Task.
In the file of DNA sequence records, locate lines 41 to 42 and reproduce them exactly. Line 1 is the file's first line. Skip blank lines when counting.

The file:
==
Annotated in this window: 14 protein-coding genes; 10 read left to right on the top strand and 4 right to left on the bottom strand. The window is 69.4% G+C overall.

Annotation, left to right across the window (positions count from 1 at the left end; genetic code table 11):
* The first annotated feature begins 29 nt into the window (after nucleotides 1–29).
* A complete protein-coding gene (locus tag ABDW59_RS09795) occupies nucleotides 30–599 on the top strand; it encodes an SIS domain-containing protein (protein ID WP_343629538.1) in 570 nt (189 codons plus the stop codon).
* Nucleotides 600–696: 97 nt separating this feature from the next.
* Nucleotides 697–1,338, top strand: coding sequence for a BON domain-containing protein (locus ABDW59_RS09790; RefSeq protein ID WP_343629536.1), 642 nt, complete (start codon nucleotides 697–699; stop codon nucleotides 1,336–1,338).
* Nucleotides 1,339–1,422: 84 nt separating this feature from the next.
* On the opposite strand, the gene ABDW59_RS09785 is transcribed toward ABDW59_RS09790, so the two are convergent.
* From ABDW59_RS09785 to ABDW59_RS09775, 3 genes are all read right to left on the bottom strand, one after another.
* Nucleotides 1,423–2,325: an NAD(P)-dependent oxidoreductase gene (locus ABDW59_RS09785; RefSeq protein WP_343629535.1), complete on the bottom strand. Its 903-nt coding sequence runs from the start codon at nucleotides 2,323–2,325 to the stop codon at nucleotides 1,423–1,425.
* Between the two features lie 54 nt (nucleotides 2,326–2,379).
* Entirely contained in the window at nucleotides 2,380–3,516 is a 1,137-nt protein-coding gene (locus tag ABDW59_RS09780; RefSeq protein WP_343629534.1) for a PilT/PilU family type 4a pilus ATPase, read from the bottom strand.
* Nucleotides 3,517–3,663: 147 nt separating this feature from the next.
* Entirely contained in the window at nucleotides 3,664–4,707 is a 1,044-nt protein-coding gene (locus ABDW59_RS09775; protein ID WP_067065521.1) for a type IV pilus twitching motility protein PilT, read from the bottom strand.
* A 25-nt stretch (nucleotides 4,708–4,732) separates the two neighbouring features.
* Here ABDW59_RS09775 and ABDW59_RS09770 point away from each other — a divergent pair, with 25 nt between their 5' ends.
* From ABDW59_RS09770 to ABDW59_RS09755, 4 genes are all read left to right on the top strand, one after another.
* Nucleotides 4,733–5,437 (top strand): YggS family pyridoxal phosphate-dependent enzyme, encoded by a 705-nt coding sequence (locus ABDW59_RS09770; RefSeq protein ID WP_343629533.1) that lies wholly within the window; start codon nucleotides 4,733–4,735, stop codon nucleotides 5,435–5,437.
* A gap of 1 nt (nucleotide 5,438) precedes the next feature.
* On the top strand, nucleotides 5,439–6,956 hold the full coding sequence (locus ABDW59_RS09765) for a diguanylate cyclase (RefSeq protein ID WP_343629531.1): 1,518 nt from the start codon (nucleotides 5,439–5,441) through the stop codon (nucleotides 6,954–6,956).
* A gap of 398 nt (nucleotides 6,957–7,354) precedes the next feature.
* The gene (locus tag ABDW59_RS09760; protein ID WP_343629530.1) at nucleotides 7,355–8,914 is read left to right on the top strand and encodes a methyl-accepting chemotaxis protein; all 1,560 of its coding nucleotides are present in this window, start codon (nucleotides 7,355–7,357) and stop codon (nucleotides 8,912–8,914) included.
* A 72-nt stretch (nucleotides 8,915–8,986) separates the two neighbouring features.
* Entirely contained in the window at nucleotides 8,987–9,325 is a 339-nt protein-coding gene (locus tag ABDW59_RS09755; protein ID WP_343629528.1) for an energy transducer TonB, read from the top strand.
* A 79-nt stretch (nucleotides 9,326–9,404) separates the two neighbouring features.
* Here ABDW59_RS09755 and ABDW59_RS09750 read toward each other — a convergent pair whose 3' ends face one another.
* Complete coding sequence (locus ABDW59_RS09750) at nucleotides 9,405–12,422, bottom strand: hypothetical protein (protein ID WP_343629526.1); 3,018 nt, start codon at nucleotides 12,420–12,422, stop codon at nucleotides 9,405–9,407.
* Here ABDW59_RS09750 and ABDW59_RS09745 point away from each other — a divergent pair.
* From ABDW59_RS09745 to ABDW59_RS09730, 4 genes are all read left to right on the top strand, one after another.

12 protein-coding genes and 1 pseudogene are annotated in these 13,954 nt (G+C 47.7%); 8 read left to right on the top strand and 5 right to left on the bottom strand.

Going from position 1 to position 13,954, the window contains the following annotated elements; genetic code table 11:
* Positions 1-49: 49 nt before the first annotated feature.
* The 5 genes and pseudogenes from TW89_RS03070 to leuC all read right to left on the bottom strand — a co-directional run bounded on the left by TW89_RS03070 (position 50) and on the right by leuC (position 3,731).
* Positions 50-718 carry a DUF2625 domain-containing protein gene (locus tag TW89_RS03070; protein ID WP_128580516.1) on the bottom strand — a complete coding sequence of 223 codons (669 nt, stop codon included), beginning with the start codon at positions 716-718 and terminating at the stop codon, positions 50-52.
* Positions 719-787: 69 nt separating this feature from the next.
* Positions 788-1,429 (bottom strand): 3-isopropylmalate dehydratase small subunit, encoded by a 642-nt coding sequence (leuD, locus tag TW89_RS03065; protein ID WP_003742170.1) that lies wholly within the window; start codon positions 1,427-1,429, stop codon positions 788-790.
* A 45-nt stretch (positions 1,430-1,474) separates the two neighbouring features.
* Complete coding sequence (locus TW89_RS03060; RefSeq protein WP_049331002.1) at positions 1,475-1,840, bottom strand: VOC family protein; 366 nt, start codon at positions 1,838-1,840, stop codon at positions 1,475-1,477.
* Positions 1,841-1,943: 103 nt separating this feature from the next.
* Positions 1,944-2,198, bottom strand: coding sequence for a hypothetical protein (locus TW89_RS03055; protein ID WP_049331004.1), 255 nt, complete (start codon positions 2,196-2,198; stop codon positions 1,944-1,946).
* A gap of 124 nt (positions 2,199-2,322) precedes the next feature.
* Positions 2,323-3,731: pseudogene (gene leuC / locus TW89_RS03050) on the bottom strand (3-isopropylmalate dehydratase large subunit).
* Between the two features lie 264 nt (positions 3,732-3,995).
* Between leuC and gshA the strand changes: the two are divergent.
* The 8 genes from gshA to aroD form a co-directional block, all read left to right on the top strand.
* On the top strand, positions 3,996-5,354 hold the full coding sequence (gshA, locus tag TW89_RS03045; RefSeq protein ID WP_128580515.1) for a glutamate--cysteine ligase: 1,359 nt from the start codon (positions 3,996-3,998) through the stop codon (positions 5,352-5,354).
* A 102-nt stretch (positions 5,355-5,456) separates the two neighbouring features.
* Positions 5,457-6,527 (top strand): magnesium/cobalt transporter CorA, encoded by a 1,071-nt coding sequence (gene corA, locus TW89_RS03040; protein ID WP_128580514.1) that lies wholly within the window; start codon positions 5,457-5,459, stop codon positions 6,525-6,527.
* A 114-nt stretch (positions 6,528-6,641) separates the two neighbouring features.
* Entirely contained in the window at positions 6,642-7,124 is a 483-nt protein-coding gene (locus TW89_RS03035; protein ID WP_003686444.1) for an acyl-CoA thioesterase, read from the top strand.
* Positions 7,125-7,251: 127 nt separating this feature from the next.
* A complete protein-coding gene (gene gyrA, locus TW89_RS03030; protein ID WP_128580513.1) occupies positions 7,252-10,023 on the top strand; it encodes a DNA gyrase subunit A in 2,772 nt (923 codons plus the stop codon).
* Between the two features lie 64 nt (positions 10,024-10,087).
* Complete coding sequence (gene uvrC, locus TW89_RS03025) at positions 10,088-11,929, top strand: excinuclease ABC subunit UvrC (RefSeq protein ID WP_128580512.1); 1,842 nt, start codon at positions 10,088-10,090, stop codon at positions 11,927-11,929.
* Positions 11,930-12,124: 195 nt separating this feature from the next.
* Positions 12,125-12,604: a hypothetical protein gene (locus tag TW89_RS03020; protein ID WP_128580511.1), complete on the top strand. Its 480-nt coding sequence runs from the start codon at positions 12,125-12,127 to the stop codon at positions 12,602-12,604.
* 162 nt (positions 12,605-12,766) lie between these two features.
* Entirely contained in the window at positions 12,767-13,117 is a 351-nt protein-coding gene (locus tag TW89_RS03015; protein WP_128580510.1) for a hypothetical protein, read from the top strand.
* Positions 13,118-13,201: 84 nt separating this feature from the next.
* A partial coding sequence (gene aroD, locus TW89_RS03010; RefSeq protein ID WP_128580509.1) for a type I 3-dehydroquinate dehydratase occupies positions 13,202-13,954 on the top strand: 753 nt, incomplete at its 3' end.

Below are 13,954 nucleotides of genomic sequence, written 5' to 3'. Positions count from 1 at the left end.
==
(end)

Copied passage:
* A gap of 124 nt (positions 2,199-2,322) precedes the next feature.
* Positions 2,323-3,731: pseudogene (gene leuC / locus TW89_RS03050) on the bottom strand (3-isopropylmalate dehydratase large subunit).